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The odds were 20,000 to 1, but Stefan Bewley decided to try anyway when he participated in a bone marrow drive for a fellow undergraduate several years ago.
"You get so few chances to really make a difference in someone's life," said Bewley (S.B. 2001), now a graduate student in environmental engineering.
He had no way of guessing that his marrow would later turn out to be a perfect match for an eight-year-old boy in Worcester. Nor would he know until much later that he and the boy, who could have been anywhere in the world, lay in beds in the same hospital during the marrow transplant.
He did know that bone marrow contains stem cells that, when transplanted into people whose immune systems have been defeated, can create a healthy, new immune system for that person. People with diseases such as leukemia often require transplantion of healthy bone marrow, offering them the hope of a renewed immune system similar to that of the healthy donor.
But finding a donor match is difficult, and downright rare for people of Asian and African descent. No match was found for David Li, the undergraduate student whose tragic death, brought on by acute lymphoblastic leukemia, awakened many members of the MIT community to the importance of the National Bone Marrow Registry. The chances of Caucasians finding a match are about 20,000 to 1. The chances of Li, an Asian-American, finding a match may have been as low as 1,000,000 to 1. His friends at MIT organized two donor searches in 1999, but were unable to find a match. Li was 20 years old when he died on August 7, 2000.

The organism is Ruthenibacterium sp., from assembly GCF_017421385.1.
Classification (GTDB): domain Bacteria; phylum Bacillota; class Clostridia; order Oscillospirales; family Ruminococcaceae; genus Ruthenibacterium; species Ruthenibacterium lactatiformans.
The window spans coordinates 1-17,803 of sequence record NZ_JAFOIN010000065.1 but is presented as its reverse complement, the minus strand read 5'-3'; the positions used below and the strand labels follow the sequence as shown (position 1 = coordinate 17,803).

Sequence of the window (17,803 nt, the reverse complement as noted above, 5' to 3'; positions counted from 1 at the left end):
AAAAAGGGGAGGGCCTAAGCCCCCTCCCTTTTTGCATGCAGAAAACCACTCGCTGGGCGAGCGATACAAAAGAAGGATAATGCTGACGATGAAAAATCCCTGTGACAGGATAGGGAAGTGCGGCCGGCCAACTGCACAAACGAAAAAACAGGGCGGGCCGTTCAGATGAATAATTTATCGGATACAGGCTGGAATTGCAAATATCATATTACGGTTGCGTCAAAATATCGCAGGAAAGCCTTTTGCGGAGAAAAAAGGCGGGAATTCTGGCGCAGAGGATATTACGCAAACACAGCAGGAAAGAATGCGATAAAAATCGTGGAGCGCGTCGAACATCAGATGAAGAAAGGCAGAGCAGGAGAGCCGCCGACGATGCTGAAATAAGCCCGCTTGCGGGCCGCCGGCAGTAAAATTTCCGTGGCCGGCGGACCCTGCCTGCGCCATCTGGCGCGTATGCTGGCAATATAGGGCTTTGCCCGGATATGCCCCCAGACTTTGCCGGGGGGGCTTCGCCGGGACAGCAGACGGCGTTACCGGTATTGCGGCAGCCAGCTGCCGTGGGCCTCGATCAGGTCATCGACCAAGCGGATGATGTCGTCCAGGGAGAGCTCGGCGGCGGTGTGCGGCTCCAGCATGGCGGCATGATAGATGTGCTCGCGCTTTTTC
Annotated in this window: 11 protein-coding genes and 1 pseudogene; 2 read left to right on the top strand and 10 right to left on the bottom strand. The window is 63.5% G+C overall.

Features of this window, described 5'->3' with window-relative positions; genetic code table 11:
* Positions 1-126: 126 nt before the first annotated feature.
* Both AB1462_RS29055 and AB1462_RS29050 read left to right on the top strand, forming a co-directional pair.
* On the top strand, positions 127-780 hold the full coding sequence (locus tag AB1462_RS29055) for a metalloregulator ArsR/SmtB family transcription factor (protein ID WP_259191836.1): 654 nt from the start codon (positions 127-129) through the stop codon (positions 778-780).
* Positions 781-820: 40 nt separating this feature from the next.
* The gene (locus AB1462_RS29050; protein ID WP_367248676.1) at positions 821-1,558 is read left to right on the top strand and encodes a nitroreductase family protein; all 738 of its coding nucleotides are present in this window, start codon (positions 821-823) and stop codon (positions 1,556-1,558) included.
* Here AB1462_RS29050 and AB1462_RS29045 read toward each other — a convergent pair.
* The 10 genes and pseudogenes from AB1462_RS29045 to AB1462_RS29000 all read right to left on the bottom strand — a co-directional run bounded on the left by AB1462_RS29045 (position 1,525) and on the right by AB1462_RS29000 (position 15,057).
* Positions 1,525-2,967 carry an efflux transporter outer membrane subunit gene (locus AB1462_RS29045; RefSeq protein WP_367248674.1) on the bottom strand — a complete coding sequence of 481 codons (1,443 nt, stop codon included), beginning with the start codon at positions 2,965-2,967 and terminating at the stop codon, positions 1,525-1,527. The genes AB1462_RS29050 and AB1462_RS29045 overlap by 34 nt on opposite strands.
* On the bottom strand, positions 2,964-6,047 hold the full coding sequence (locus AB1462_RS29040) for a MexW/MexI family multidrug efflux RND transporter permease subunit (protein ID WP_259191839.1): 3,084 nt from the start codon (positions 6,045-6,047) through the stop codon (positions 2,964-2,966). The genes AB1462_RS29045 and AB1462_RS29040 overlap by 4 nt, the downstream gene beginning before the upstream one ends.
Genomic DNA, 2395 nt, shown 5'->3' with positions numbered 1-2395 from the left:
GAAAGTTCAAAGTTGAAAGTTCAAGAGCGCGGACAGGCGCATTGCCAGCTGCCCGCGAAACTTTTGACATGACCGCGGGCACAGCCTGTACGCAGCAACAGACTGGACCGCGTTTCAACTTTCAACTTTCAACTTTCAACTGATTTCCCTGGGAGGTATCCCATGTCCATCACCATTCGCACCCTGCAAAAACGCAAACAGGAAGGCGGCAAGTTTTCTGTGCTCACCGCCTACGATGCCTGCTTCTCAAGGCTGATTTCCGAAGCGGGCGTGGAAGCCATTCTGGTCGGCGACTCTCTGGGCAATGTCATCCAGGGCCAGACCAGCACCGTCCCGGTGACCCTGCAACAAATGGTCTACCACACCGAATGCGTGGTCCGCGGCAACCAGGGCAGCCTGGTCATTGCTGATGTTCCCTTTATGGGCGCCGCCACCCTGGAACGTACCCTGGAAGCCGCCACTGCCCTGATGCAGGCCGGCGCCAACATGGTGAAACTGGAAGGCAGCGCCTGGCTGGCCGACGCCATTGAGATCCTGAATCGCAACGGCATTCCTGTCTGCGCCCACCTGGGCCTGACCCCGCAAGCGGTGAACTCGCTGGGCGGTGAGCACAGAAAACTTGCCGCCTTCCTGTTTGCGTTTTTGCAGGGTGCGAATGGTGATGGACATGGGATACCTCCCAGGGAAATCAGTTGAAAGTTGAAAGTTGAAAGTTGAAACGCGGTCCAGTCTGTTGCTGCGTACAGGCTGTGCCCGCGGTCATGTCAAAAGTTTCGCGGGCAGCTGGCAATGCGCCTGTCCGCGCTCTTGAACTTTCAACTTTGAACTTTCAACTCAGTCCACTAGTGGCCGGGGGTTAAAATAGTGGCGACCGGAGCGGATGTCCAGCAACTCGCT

The little boy in Worcester was luckier.
Five months after registering his blood sample, Bewley got a call from the Dana Farber Cancer Institute in Boston saying he might be a match for someone in need of his bone marrow.
"I was shocked, because I knew how long the odds were," said Bewley, then a senior in chemical engineering. "It was exciting. I felt like I'd won the lottery."
After further testing, for which Bewley gave another blood sample, the experts at the Dana Farber determined that his bone marrow was a "perfect match" for an anonymous patient. Additional tests determined that Bewley--a member of MIT's swim and water polo teams who won the 2001 Howard Johnson Award as best male senior athlete of the year--was healthy enough to be a donor.
Several weeks later, in November 2000, he was escorted to Brigham and Women's Hospital by a Dana Farber transplant coordinator. Bewley said the Dana Farber provided counseling to help him make his decision ("It took me about 10 minutes," he said) and arranged to take him to and from the hospital for the outpatient procedure. "The doctors and support team were fantastic," he said.
Bone marrow, a soup-like fluid, was extracted from Bewley's hip bone through a needle inserted into his lower back. He opted for general anesthesia, but was alert enough later in the day to write a note on the get-well card he had purchased for his marrow recipient. The confidentiality of both donor and recipient is strongly protected by the marrow registry; Bewley knew only that the recipient of his marrow was a child with no brothers or sisters.
The next day, Bewley sent the get-well card through the Dana Farber to the boy. A month later, he received a card from the child's parents. They said they expected their son to be home by Christmas.